In 2019 there were 1 223 UK deaths from Influenza, and 26 398 deaths caused by "Influenza and Pneumonia". Source: https://www.ons.gov.uk/aboutus/transpar ... 019and2020

Also, when comparing Influenza and Covid deaths we should also consider the effect on life expectancy of those who die.

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Re: COVID-19

Post by Woodchopper » Fri Aug 20, 2021 7:24 am

lpm wrote:
Thu Aug 19, 2021 5:29 pm
Herainestold wrote:
Thu Aug 19, 2021 4:53 pm
lpm wrote:
Thu Aug 19, 2021 4:28 pm
Around 50% of child fatalities are children with severe neurological conditions, about 17% with other life limiting illnesses. The remaining 33% includes other conditions and a few perfectly healthy children.

It sounds callous but Covid is now a disease that only matters to the very elderly and those with very serious conditions, plus those who've rejected vaccines.

For the rest of us it's just one of many serious illnesses and we should worry more about poverty related killers and similar - things where health outcomes can be improved at far far lower cost than mass lockdowns, trashing of education, unemployment, etc
The question is, as a society, how many excess deaths are we willing to tolerate?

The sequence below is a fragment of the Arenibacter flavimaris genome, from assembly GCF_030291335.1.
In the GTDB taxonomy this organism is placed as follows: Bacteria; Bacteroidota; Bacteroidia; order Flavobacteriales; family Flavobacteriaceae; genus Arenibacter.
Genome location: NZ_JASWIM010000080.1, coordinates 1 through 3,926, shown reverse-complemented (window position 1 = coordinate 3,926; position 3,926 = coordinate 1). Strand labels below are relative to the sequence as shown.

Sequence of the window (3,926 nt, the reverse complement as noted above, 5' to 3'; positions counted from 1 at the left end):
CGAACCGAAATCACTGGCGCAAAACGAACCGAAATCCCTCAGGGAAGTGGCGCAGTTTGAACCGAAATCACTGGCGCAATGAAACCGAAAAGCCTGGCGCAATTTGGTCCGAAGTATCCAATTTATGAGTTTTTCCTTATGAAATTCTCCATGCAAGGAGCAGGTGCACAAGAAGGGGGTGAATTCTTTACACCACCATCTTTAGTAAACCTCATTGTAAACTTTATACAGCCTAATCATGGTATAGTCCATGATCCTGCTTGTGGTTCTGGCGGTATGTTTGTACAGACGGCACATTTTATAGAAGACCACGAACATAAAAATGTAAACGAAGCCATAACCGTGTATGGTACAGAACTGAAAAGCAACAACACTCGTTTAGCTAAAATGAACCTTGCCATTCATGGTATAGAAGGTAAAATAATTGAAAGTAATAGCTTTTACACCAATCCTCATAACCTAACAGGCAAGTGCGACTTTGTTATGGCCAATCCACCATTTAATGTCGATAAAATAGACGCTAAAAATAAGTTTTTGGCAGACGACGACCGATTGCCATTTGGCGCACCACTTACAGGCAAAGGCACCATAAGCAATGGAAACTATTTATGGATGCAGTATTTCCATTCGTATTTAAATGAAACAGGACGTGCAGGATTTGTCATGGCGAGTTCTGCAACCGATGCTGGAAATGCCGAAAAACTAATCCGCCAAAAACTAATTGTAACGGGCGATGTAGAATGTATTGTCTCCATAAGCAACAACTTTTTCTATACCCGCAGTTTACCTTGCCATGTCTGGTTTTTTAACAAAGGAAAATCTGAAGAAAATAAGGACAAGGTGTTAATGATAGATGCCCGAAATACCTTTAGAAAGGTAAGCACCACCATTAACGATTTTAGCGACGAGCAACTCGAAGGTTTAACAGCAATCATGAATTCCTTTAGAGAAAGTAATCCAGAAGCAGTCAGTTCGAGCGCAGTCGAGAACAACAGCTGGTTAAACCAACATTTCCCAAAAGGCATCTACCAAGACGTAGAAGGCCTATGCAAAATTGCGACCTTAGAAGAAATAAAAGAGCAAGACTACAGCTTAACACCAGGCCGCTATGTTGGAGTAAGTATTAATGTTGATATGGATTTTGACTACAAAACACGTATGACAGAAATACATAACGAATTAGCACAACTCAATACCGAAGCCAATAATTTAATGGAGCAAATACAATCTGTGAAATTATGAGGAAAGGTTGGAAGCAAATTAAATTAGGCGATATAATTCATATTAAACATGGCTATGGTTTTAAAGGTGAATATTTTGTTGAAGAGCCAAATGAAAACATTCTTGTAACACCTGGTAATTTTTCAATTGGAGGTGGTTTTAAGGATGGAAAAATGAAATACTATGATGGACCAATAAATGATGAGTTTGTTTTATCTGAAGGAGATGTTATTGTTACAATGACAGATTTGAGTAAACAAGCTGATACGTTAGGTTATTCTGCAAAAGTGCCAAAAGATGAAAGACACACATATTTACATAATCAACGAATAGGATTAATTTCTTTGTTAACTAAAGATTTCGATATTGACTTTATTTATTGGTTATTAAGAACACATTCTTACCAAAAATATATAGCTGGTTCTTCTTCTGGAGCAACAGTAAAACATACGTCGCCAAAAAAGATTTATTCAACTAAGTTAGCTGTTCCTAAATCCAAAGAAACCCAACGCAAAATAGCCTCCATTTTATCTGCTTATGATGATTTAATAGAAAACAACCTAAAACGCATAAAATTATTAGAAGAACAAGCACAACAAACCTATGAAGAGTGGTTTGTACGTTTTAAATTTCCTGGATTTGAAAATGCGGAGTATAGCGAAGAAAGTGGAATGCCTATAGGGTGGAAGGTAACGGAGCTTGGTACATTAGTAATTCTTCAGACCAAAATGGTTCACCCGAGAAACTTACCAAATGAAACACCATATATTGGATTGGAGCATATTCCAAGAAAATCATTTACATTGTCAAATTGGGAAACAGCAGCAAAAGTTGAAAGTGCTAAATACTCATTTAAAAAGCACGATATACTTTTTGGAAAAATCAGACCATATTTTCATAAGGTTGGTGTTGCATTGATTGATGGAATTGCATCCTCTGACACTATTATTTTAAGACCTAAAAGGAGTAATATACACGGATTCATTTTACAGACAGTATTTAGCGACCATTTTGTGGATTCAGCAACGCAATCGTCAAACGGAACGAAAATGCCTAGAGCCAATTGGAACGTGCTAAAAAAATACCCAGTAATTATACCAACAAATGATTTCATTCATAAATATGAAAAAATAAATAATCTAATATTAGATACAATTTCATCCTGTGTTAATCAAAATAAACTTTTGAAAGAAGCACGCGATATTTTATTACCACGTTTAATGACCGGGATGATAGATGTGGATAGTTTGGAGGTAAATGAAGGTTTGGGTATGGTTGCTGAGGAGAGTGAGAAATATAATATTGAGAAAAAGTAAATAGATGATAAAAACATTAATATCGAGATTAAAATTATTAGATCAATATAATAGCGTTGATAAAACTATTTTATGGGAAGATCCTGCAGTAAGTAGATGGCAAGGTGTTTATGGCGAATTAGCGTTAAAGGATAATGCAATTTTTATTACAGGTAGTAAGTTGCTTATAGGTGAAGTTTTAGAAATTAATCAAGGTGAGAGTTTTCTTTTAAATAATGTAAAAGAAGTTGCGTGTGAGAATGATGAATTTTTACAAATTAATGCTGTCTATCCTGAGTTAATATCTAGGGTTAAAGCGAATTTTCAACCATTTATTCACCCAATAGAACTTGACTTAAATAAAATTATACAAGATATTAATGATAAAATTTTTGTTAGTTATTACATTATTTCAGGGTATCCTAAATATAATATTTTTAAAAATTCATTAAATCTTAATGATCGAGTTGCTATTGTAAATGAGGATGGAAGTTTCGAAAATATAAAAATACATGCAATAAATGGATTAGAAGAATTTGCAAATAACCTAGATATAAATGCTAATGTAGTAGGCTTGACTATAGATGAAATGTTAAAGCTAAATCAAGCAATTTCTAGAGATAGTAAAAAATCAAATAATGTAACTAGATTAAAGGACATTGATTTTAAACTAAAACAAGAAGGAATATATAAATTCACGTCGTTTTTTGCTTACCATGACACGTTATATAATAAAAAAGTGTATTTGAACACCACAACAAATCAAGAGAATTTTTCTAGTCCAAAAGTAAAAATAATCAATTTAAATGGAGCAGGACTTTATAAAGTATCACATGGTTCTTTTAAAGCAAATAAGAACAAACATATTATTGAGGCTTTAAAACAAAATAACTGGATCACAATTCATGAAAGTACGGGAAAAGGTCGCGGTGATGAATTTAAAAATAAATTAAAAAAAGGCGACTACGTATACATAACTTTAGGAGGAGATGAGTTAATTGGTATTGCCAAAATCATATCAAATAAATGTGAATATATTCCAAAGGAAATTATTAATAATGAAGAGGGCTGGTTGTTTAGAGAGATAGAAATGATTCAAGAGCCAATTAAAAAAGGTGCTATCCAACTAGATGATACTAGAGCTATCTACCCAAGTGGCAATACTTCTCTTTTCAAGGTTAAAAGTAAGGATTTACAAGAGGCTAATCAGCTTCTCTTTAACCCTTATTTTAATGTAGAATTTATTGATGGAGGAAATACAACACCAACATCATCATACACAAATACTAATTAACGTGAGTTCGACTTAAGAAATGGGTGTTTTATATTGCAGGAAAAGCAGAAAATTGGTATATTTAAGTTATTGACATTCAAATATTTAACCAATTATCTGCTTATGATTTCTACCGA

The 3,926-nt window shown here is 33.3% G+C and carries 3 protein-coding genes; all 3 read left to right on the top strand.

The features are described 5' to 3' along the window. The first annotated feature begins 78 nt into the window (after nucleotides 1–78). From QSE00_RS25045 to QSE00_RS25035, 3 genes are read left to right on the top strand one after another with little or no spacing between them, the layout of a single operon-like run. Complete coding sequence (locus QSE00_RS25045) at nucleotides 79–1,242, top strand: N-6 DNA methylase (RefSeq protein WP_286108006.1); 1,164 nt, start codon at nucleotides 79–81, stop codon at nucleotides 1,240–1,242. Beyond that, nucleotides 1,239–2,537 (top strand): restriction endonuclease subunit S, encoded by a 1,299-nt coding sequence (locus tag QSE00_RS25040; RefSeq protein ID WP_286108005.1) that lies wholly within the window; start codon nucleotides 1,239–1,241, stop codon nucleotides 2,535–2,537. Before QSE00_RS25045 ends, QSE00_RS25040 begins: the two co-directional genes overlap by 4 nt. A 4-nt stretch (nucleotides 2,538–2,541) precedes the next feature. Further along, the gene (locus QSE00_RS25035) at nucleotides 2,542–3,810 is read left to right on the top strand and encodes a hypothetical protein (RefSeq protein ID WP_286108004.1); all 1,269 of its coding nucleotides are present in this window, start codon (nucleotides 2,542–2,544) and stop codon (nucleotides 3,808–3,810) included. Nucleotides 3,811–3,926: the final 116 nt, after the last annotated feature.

That's surprisingly easy to answer. Our society is prepared to kill 80,000 smokers a year and still sell cigarettes in every cornershop. Kill 5,000 via suicide and still wreck mental health services through cuts. Kill 2,000 on the roads and still effectively decriminalize speeding. Kill 40,000 through air pollution and still prioritise the road lobby. Kill 30,000 through obesity and refuse to regulate the food industry.

But when I try to kill another 30,000 with Covid y'all get upset and want to trash the economy instead.
Probably a subject for a different thread, but in general people see deaths caused by obesity, smoking and suicide as being a consequence of individual freedom, rather than something that should be actively prevented via social mobilization (as was the case with pre-vaccine Covid). They may well be wrong though.

You have a very good point about air pollution though.

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Re: COVID-19

Post by Woodchopper » Fri Aug 20, 2021 7:35 am

lpm wrote:
Thu Aug 19, 2021 1:28 pm
Each case in under 30s is the equivalent of a vaccine dose.

We spent months tracking daily vaccine numbers, celebrating milestones achieved. Now we get to celebrate cases in the same way. If 300,000 under 30s get partial immunity in a week that's another step closer to herd immunity. But if it's 200,000 via infection and 100,000 via vaccination then everyone gets agitated about the 200,000 figure. It's even worse on twitter than it is on here - people unbelievably slow to adapt to the new climate and still trotting out 2020 presumptions.